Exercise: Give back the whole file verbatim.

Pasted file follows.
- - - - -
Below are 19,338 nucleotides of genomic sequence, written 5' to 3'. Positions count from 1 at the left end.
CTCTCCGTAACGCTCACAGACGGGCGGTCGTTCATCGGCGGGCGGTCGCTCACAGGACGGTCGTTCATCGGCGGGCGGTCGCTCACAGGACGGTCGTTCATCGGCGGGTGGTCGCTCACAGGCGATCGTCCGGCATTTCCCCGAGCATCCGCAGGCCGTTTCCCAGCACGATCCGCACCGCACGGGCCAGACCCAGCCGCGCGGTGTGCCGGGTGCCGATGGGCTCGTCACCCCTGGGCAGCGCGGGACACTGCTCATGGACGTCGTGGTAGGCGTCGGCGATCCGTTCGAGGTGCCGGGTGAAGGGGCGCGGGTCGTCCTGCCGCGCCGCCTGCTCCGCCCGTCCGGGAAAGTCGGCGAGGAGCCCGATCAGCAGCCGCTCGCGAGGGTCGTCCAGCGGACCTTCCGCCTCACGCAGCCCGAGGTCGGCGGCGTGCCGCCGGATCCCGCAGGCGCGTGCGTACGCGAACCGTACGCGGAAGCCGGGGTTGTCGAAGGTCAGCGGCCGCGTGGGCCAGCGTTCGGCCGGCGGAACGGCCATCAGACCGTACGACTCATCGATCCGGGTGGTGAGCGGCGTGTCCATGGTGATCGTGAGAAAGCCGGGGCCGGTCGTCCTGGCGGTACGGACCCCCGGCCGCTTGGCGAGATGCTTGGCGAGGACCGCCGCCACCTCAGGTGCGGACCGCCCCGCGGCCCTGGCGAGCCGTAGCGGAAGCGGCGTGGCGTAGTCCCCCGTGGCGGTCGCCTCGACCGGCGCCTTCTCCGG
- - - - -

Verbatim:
Below are 19,338 nucleotides of genomic sequence, written 5' to 3'. Positions count from 1 at the left end.
CTCTCCGTAACGCTCACAGACGGGCGGTCGTTCATCGGCGGGCGGTCGCTCACAGGACGGTCGTTCATCGGCGGGCGGTCGCTCACAGGACGGTCGTTCATCGGCGGGTGGTCGCTCACAGGCGATCGTCCGGCATTTCCCCGAGCATCCGCAGGCCGTTTCCCAGCACGATCCGCACCGCACGGGCCAGACCCAGCCGCGCGGTGTGCCGGGTGCCGATGGGCTCGTCACCCCTGGGCAGCGCGGGACACTGCTCATGGACGTCGTGGTAGGCGTCGGCGATCCGTTCGAGGTGCCGGGTGAAGGGGCGCGGGTCGTCCTGCCGCGCCGCCTGCTCCGCCCGTCCGGGAAAGTCGGCGAGGAGCCCGATCAGCAGCCGCTCGCGAGGGTCGTCCAGCGGACCTTCCGCCTCACGCAGCCCGAGGTCGGCGGCGTGCCGCCGGATCCCGCAGGCGCGTGCGTACGCGAACCGTACGCGGAAGCCGGGGTTGTCGAAGGTCAGCGGCCGCGTGGGCCAGCGTTCGGCCGGCGGAACGGCCATCAGACCGTACGACTCATCGATCCGGGTGGTGAGCGGCGTGTCCATGGTGATCGTGAGAAAGCCGGGGCCGGTCGTCCTGGCGGTACGGACCCCCGGCCGCTTGGCGAGATGCTTGGCGAGGACCGCCGCCACCTCAGGTGCGGACCGCCCCGCGGCCCTGGCGAGCCGTAGCGGAAGCGGCGTGGCGTAGTCCCCCGTGGCGGTCGCCTCGACCGGCGCCTTCTCCGG